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Kennedy, Philip H. died 1858


Posted By: S. Ferrall - IAGenWeb volunteer
Date: 12/21/2021 at 14:31:28

Death - The body of Mr. Kennedy who was drowned at Dunlieth last week, was buried near McGregor on Sunday last. We will have more to say about this in our next. The deceased was a brother to our respected fellow citizen Josephus Kennedy of this vicinity.

~Weekly North Iowa Times, Wednesday, June 16, 1858; pg 2


Philip H. Kennedy
Our readers are perhaps familiar with the circumstances attending the death by drowning at Dunleith of this man while on his way from Vermont to McGregor. We have been requested to give a detailed history of the events pertaining to it, and to indulge in some strictures upon the conduct of Dunleith officials, &c., &c.

Upon reflection we conclude to say but a few words because first the great mass of our readers are not interested in it, secondly our paper has no circulation at Dunleith, and thirdly there are two well sustained sides to the story afloat as to the behavior of the Dunleith and Dubuque officers.

Mr. Kennedy, our neighbor, and brother to the deceased feels much aggrieved by the conduct of the Dunleith authorities, and the Express & Herald contains an article or two reflecting severely upon them and highly applauding the Dubuque Policemen who officiated in recovering the body, but the Dunleith Advertiser is out in two articles, of over a column each, denying the charges of its Iowa neighbors and imputing the dissatisfaction of the Messrs. Kennedy (surviving brothers) to the misrepresentation of the Dubuque men and the consequent misapprehensions under which the brothers labored as to their legal rights with the body of the deceased. The Advertiser makes out a good case for the Dunleith officers and we hope all it says is true. Mr. Josephus Kennedy, for sometime a resident near McGregor, is a man whose statements can be relied on without hesitation.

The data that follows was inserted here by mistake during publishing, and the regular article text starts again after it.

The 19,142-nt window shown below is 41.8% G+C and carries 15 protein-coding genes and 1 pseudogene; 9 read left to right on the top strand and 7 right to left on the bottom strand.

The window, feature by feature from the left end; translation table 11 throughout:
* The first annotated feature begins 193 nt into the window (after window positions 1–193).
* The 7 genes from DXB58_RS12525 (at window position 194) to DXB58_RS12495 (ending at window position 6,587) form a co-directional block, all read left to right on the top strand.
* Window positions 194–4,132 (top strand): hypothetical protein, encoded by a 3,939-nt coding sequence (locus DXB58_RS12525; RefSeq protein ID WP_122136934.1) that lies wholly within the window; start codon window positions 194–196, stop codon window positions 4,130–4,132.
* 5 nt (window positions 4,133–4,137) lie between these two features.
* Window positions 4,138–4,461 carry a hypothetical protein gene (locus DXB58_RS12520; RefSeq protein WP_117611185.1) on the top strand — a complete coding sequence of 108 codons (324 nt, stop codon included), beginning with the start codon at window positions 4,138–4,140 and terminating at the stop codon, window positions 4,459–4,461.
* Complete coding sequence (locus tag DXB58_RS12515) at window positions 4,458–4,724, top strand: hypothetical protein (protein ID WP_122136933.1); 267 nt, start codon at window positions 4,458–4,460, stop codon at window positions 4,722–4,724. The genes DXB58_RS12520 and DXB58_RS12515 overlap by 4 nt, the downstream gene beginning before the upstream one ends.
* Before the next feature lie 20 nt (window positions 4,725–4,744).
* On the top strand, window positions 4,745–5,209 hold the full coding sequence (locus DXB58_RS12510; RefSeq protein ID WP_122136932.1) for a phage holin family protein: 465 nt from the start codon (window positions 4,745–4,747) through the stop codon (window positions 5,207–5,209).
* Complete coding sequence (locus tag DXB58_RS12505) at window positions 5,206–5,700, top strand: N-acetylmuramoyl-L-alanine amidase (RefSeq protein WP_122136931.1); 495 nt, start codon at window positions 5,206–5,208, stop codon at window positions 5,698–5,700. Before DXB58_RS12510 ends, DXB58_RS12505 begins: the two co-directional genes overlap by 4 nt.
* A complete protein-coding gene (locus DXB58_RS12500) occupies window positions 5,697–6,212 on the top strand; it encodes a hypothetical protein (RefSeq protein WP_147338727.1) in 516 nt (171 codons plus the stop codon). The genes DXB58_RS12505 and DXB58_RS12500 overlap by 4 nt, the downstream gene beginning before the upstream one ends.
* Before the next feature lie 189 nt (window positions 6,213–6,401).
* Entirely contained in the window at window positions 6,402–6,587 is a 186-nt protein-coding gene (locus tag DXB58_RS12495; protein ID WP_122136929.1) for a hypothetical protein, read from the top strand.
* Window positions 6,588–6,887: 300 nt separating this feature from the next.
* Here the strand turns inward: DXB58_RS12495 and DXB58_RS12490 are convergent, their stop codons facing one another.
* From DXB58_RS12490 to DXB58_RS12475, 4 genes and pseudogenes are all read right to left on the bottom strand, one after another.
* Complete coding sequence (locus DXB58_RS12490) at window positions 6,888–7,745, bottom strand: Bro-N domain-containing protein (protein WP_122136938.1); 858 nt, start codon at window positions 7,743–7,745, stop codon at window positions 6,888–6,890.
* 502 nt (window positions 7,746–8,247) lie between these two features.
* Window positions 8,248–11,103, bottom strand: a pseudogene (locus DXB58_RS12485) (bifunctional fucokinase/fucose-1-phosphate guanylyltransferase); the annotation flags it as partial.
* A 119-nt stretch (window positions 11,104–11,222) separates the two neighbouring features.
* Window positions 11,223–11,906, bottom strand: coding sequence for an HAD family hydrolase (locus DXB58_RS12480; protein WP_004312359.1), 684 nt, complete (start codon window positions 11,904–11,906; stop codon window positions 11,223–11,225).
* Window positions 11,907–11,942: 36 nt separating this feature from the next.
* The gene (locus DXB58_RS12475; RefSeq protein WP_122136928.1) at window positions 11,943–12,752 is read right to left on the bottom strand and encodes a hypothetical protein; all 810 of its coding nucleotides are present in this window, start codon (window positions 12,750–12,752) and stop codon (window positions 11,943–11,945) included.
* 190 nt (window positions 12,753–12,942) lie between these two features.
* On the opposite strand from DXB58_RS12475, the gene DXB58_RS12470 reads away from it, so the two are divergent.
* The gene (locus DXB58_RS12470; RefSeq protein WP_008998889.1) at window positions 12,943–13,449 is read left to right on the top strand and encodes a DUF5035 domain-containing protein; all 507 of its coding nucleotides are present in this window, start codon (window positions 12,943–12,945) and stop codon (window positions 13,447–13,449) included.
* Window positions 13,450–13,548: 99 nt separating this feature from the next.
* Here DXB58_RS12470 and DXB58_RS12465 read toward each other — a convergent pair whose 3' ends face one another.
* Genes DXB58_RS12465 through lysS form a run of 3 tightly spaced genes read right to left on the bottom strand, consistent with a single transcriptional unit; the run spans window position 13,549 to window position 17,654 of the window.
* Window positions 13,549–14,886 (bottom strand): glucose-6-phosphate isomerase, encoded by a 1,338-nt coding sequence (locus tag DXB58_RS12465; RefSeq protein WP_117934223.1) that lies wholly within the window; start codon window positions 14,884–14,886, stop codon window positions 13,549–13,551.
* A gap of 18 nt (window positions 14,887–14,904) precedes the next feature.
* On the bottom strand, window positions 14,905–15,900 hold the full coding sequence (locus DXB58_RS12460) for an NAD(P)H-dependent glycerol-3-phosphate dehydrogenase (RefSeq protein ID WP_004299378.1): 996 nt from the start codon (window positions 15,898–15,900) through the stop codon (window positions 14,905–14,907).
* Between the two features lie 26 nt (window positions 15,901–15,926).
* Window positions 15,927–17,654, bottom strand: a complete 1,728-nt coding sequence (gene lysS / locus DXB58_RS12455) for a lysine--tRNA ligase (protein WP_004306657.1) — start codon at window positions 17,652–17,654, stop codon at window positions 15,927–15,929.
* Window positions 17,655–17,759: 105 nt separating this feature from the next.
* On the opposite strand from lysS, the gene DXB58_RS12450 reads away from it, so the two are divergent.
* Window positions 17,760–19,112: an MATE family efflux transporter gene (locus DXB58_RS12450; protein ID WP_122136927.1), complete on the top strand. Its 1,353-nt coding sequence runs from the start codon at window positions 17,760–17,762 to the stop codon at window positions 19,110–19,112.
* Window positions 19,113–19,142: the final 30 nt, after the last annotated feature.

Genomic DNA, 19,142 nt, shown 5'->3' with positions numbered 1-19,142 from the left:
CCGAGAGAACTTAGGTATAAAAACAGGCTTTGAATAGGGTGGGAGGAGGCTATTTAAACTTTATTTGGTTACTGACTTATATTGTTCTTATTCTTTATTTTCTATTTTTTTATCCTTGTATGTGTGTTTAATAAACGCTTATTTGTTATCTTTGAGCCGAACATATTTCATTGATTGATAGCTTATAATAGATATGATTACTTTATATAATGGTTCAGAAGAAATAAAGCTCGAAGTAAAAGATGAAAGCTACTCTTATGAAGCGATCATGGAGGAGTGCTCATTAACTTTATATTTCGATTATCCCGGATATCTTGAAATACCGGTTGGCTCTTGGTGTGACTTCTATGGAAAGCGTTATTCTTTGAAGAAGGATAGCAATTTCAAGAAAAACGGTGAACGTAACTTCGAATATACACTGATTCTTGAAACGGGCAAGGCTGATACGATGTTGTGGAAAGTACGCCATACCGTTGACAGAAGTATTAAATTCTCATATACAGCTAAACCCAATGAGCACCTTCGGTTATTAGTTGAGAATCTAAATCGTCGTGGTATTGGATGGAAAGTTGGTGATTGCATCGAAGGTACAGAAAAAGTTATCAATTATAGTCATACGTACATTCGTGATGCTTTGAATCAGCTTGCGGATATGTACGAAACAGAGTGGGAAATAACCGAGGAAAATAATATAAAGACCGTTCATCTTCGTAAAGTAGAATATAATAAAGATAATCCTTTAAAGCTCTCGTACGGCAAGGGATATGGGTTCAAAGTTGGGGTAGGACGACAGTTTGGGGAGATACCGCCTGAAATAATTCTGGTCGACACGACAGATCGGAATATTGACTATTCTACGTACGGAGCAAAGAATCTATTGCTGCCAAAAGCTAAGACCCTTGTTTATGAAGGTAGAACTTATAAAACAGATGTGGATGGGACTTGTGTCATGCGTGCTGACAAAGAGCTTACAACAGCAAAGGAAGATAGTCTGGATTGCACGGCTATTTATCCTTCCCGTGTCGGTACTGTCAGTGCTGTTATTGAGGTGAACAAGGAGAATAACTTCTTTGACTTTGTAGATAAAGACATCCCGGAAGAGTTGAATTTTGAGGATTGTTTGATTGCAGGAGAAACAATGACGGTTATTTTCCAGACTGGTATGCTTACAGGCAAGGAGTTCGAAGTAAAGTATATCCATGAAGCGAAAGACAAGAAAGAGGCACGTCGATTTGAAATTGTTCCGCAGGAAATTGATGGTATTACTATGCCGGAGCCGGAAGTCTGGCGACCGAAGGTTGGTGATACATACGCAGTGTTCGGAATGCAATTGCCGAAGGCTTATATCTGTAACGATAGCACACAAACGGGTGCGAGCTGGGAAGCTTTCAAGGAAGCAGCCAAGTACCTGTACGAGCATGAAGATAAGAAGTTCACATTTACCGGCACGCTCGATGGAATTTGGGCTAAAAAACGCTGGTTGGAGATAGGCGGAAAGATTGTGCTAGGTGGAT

The deceased was accidentally drowned. All his money and other valuables were found upon the body and it is therefore gratuitously unkind, not to say mean to insinuate that "foul play is suspected." Dunleith has some bad men about it, but it is not just or manly to impute crime to a city where circumstances flatly contradict the charge.

~Weekly North Iowa Times, Wednesday, June 23, 1858; pg 2


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